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Subicsha: Empowering Rural Women*

ET Cases - GSMC, 15 Pages
AUTHOR(S) : Prof. Vijaya Bandyopadhyaya, Prof. Uma Nair and Madhulima Shekhar, Chandragupt Institute of Management Patna

Case Preview

Subicsha: Empowering Rural Women


Sitting in his quiet office room in an early November afternoon, Mr. M Kunhammad Master (Mr. Master), Project Coordinator, Subicsha pondered over the future of his organization.

Subicsha, an innovative special project under Swarnjayanthi Gram Swarozgar Yojana (SGSY), was started in 2002 in the Perambra Block of Kozhikode, Kerala. Mr. Master was associated with the Subicsha project since its inception. The aim of the project was to provide sustainable livelihood options to women Below Poverty Line (BPL) by engaging them in various stages of the value chain of a single agricultural produce ‘coconut’. Women Self-Help Groups (SHGs) in the Perambra block were involved in the project. Starting with one SHG, Subicsha linked around 588 SHGs involving more than 5000 women who are engaged in producing and marketing 41 value added products from coconut. Subicsha Coconuts Producers Company Ltd. was formed in 2006 for producing and marketing Subicsha products. The Company also had a turnover of over 1.24 crores.

Despite the impressive growth, the reach of “Subicsha” brand products was mostly limited to the State of Kerala. How to increase the reach of the brand beyond the  State? Though online marketing efforts started, how to link up with the regular marketing channels? Mr. Master was not having adequate funds for developing the required marketing infrastructure for expansion..................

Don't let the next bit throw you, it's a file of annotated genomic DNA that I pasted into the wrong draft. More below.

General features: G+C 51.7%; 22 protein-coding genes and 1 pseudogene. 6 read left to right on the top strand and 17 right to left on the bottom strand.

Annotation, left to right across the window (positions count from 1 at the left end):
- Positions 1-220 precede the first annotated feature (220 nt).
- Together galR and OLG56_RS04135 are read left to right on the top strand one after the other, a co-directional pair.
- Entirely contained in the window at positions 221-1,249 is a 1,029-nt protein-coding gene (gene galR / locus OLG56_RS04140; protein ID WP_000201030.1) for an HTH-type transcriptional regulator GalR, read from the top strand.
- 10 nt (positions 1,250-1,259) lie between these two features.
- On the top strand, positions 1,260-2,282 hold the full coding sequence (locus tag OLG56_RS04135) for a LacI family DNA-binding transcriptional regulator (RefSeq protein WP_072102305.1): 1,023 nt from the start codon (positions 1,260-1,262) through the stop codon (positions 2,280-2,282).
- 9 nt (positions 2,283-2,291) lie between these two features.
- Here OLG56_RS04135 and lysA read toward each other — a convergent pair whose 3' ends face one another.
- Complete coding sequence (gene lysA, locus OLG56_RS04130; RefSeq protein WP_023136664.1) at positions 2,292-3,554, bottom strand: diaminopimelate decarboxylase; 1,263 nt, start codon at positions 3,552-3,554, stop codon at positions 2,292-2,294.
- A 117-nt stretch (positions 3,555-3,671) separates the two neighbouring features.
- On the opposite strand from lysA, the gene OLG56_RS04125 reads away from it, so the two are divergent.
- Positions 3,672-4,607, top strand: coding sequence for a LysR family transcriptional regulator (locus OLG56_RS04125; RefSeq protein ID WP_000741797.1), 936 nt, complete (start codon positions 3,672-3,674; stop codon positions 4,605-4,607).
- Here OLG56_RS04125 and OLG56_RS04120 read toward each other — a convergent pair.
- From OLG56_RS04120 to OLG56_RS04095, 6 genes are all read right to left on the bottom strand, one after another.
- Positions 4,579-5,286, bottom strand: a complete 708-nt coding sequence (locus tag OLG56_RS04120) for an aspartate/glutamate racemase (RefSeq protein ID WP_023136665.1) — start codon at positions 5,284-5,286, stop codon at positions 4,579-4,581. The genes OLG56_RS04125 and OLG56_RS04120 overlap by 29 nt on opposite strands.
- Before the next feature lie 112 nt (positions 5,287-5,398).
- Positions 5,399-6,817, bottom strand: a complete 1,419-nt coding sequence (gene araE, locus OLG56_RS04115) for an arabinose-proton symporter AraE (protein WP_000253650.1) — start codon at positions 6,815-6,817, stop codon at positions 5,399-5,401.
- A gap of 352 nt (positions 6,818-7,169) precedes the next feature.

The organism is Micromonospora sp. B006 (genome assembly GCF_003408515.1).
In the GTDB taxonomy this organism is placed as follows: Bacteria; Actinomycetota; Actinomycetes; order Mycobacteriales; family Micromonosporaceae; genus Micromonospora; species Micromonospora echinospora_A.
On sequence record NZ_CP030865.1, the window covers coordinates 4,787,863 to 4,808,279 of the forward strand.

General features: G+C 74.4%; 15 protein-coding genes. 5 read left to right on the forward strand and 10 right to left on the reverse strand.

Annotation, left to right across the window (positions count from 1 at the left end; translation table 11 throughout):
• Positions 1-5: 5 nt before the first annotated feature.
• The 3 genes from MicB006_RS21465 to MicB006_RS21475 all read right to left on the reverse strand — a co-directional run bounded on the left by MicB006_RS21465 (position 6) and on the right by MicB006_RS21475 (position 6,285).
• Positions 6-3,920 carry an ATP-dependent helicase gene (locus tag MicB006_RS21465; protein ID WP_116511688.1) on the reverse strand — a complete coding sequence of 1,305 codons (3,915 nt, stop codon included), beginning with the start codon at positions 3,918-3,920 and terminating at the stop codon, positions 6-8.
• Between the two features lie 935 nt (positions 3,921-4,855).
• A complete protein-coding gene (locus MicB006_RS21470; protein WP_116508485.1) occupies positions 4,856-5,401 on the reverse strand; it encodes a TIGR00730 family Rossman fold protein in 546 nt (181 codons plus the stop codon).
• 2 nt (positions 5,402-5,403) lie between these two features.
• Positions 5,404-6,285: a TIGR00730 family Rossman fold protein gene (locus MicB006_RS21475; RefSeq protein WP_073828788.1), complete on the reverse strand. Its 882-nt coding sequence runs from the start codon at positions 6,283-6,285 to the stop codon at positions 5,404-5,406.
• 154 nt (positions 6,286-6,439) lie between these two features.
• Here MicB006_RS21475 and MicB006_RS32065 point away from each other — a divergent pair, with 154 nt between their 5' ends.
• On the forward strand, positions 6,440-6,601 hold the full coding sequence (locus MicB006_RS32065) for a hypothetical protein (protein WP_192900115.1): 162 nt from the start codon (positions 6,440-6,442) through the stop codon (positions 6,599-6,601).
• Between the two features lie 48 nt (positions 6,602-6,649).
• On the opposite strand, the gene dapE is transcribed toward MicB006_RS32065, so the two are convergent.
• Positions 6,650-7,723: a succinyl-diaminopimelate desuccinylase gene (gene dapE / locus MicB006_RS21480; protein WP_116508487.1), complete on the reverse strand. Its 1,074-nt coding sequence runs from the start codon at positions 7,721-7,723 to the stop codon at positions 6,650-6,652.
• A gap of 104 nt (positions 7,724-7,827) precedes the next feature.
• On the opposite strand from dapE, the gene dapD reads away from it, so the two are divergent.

Subicsha Project: Background

In 2001, when the operations of a copra drying unit set up by the Perambra block Panchayat in Kozhikode was affected by shortage of raw materials, nearly 200 Kudumbashree SHGs were roped in to collect coconuts for the unit. This not just helped deal with the shortage, but brought attention of the Panchayat members to the unique advantage of their block: that they were the largest producers of coconut in Kerala, the largest coconut producing state in the country; and they had ready access to a workforce. They were willing to take advantage of this and start some venture that will help the farmers to alleviate poverty in the region. They approached the Indian Institute of Management, Kozhikode for guidance and support...........

Subicsha Coconuts Producers Company Ltd.

The Subicsha Coconuts Producers Company Ltd. was established for centralizing the manufacturing and marketing of products of the SHGs linked to the Subicsha Project. Providing funds, common production facilities and marketing of the products under a common brand name ‘Subicsha’ are the major objectives of this SHG-based organization. There was an active PRI involvement in the project for providing free-land for setting up infrastructure..................

Subicsha Working Model

During development of project proposal for Subicsha, a three-tier strategic framework was proposed for the micro-enterprise development, keeping in mind the resource and demographic constraints of the area (Exhibit II)............

Project Financing and Support